Sheriff’s deputies get higher starting pay, 15% raise

By Catharin Shepard • Staff writer • The Hoke County Board of Commissioners’ budget for 2021-2022 will include funding to cover a starting salary of $41,127 for newly hired sheriff’s deputies, and a 15 percent pay increase for deputies already working for the department.

The amount was actually higher than Hoke Sheriff Dr. Hubert Peterkin originally requested, Commission Vice Chairman Allen Thomas pointed out last week during a budget workshop.

“What I was saying was, at the end of the process I think you’re going to love us,” Thomas said, referencing statements from a called meeting two weeks prior. “What we did was, the county manager put all the budgets together. And what I said was, we don’t know, we might be able to give you more than you were asking for. When all the budgets came together, the money was there.”

Peterkin thanked the commissioners for their support, and noted that with word of the pay increase getting around, the department is starting to get phone calls from deputies in other counties who are now interested in working in Hoke. The higher salary should help the county stay competitive in hiring and retaining qualified law enforcement officers, the sheriff said.


His staff members at the sheriff’s office were waiting to hear how the budget workshop went.

“It’s going to feel good to go over there and tell them,” Peterkin said of the board’s decision.

Peterkin and department staff also discussed several programs and grants the office and detention center are working on.

One partnership with physician Dr. Karen Smith, the Tia Hart Community Recovery Center and the Hoke Reentry Council is meant to help inmates recover from drug addiction as they prepare to leave incarceration and rejoin society. The program works to assist in not only connecting them with treatment, but also easing their transition into home life and the workforce.

“It gives a more positive outlook,” Lt. Thomas of the sheriff’s office told commissioners.

The local reentry council is making a big effort to help people as they leave prison, and the grant funding will assist in doing that, Peterkin said.

Schools, Senior Services

The commissioners also met with multiple other county agencies and service departments last week during the three-day budget workshops.

Hoke County Schools Superintendent Dr. Debra Dowless, with the Hoke County Board of Education present, presented commissioners with the school system’s budget request during the Tuesday afternoon hearing.

The school system requested the same amount of local funding as it did last year. The schools asked for a $600 local contribution per student, amounting to $5.7 million for current expenses, and $1.2 million in capital outlay funds.

The capital outlay funds will go toward repairs and maintenance work at a number of local schools. Several school buildings including at Hawk Eye Elementary, Scurlock Elementary and West Hoke Elementary will receive roof repairs or new roofs.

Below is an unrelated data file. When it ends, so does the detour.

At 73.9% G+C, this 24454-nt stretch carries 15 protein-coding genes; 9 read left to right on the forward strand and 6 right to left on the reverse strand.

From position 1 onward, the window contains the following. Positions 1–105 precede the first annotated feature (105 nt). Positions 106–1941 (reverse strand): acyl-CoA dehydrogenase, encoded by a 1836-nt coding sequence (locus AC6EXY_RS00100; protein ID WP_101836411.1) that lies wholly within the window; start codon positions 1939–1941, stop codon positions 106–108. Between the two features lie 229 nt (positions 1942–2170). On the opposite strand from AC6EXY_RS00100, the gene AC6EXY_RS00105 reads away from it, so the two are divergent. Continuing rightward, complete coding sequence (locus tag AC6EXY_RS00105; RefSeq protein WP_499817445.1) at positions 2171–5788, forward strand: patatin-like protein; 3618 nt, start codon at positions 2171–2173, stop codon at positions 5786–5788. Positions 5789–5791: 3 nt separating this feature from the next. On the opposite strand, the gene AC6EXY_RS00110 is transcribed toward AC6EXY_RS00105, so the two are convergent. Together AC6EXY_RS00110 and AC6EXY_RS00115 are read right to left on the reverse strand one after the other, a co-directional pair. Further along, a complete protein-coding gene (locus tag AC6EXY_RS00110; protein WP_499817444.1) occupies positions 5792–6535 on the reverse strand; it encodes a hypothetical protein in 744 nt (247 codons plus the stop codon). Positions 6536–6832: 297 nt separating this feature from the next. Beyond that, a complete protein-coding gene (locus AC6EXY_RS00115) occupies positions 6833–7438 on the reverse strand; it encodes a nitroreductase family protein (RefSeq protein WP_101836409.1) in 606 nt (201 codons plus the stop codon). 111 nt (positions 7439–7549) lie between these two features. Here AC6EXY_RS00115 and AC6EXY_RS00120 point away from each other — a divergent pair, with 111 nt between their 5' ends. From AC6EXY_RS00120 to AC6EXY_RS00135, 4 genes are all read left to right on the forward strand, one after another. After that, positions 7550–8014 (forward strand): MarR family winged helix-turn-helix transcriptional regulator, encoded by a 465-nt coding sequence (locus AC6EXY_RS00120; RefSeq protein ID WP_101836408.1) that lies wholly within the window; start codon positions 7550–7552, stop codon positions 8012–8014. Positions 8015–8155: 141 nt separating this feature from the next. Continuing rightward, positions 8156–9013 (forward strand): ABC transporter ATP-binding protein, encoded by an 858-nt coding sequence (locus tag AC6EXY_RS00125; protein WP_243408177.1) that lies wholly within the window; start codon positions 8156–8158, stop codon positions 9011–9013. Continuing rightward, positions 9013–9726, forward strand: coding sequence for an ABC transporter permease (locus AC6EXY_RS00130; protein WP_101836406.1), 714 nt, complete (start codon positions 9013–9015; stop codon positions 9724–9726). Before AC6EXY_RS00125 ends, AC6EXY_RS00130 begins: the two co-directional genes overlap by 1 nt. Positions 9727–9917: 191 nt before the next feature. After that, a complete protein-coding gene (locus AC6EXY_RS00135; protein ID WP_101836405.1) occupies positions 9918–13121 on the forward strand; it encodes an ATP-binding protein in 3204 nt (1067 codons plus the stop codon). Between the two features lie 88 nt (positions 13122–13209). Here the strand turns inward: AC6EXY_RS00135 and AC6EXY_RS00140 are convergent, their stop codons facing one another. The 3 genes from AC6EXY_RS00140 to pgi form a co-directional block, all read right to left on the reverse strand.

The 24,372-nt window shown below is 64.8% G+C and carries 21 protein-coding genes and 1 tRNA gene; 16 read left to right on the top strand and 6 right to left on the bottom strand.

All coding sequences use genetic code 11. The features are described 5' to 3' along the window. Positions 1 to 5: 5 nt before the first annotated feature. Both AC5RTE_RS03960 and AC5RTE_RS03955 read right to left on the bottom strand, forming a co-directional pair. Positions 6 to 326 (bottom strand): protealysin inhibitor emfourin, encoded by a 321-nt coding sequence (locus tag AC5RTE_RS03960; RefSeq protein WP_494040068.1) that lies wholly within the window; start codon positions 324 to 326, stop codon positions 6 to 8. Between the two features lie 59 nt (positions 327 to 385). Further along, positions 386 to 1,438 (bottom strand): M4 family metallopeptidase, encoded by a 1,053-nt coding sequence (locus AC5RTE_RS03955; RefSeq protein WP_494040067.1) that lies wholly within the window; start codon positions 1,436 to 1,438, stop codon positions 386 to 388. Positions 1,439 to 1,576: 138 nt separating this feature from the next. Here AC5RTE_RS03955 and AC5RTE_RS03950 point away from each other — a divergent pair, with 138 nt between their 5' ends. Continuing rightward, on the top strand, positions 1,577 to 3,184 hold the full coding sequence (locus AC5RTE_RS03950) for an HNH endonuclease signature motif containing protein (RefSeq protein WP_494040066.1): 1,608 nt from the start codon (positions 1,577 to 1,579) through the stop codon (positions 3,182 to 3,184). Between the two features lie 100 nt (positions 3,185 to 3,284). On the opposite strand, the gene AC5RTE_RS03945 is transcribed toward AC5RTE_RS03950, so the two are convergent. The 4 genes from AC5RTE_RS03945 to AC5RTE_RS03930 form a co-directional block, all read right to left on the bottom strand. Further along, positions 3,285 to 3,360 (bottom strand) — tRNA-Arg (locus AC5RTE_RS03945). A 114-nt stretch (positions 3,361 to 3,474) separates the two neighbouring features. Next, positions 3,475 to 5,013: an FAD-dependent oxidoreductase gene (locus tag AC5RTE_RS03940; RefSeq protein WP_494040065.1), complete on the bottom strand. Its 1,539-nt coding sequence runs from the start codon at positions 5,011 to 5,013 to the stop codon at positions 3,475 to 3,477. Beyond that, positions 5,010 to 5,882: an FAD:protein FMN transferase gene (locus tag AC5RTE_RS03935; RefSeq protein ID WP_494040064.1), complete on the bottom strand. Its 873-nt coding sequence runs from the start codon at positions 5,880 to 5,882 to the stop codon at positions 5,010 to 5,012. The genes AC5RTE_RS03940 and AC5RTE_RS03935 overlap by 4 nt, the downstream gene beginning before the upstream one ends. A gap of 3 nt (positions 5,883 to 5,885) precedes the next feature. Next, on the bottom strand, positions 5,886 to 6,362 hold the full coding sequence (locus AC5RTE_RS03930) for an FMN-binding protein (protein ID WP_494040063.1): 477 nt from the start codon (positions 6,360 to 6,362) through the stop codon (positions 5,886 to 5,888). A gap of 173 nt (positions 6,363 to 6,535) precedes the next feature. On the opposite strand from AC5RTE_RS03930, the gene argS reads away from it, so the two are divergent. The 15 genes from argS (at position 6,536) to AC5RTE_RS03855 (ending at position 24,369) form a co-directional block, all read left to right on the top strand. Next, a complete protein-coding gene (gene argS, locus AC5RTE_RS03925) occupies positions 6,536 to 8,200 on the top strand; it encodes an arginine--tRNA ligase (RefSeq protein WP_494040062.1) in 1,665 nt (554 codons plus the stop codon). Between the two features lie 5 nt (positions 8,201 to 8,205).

Other schools including Don Steed Elementary, East Hoke Middle and West Hoke Middle will receive new equipment for the heating and air conditioning systems to help improve air quality. The Gibson gymnasium at Hoke High will be air-conditioned, school officials said.

The superintendent briefly discussed long-term facility needs. Besides plans to build a new SandHoke School of Engineering for high school students, the school system is running low on space at its elementary schools. There isn’t room to add more pre-K classrooms, and with mandated lower class sizes in some elementary grades, at least one elementary school will add a trailer as an exterior classroom.

In other hearings during the workshop sessions, Hoke Senior Services Director Mary Hollingsworth reported on the programs the department offers. Over the last year, the department has provided more than 50,000 meals to seniors in Hoke County through local funding, CARES Act funding and community block grant funding.

The department plans to use more funding to upgrade the senior room at the old Armory building on East Central Avenue with an outdoor patio. The patio will feature activities such as bocce ball and shuffleboard, both activities seniors compete in for the Senior Games.

The board briefly discussed the possibility of no longer renting out the senior room for outside events on weekends. With the Robert Wright Agriculture Building now available for rent, the senior room could be set aside only for senior citizens’ use. However, some board members raised concerns about removing the room from availability. The commissioners didn’t make a decision on the matter during the workshop, and could discuss it again in the future.

County Manager Letitia Edens praised Hollingsworth and her department for their hard work during the pandemic.

“I know COVID hasn’t been easy, but you’ve managed it well,” she said.

The commissioners concluded budget workshops Wednesday, and will review a proposed budget ordinance at an upcoming meeting this month.

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